:lol:

Kira

JulieJ08
07-10-2009, 11:25 PM
Yeah, I know I ranted. I apologized for it above! Maybe I should edit my rant posts by adding a "WARNING! Inappropriate RANT to follow! Read at own RISK!!!

:lol:

Kira

Yeah, I know, and I don't even think you needed to, even though I don't agree (entirely) with your POV. I was just feeling a little silly :)

kiramira
07-10-2009, 11:25 PM
:hug:
Kira

time2lose
07-10-2009, 11:28 PM
:cp::cp::cp::cp: kaplods

I loved your post.

EZMONEY
07-11-2009, 12:22 AM
My only point in posting the link was for education, not to start a riot..

Jay

Oh pleeezzzz....you set it all up ;)

I am capable of making my own decisions good and bad...

What I want is the "truth" from the places I eat at...that's all...just the true calorie count...ingredients...

I will deicde for me what I want!

Just the truth (facts) ma'am!

Tai
07-11-2009, 01:20 AM
Jay El,

I appreciate you sharing this post. I'm embarrassed to say that it was a bit of an eye opener for me. I still find even in maintenance that there is a lot left for me to learn.

The part that really resonated with me was the section on "adult" baby food. Nearly all the food I ate prior to losing weight fell into this category. Easy to chew with very little fiber.

I'm going to reserve this book at the library, so my thanks to Jay Ell.

Tealeaf
07-11-2009, 02:42 AM
I have doubts about one of the assertations of the article. They show what appears to be KFC grilled chicken, and they say the stuff isn't a good option. Good compared to something you make yourself at home? Probably not. Good compared to the options on the menu? Let's see. According to the KFC website, an orginal recipe leg and thigh will set you back a total of 370 calories. The same in grilled clocks in at 210. Say I decide to make a meal of it and round it out with green beans and corn on the cob (the half cob size) and a diet coke. This would add another 95 calories (beware the biscuits, they're a heavy 180 calories each). So, for two piece dark, green beans, corn and soda, I'm choosing between meals that are either 465 calories or 305.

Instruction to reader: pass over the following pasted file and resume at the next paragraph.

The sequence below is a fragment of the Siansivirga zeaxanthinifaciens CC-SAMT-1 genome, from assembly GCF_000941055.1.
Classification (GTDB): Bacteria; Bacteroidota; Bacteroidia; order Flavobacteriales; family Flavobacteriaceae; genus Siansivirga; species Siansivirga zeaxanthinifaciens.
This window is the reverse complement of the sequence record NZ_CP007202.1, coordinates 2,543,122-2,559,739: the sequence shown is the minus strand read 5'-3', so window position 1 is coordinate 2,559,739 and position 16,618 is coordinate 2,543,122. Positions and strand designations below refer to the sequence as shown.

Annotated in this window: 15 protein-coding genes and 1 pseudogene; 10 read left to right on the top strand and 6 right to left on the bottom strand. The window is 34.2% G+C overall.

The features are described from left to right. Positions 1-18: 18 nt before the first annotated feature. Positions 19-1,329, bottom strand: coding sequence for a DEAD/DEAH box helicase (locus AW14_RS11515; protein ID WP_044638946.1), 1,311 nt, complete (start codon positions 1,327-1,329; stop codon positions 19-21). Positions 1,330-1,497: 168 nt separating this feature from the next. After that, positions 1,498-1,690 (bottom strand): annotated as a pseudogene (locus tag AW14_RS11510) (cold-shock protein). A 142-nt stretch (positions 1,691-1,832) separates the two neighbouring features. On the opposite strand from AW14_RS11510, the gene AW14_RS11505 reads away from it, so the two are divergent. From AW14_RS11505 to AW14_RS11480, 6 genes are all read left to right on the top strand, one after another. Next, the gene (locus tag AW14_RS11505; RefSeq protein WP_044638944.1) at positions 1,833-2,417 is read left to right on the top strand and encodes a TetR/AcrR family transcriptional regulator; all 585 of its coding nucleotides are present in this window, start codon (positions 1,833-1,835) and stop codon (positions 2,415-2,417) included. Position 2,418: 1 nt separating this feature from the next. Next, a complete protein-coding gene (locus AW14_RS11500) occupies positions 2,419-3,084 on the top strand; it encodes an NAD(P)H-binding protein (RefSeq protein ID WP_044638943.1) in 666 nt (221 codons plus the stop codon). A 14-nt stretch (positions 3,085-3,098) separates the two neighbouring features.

I don't think that 305 calories for a full restaurant meal is excessive in the calories department. It's probably higher in sodium than I would make at home, but that's pretty much a given for any fast food.

Sorry if I seem to be obsessing about this one issue, but it calls into question for me the whole premise of the article. I assume the agenda of the food industry is to sell more and improve their bottom line. What is the agenda of the writer? To generously help me with my weight issues, or to drum up interest in their book and hopefully improve their bottom line?

Just because a list on the web says "this is bad!" doesn't mean that it is correct on that issue.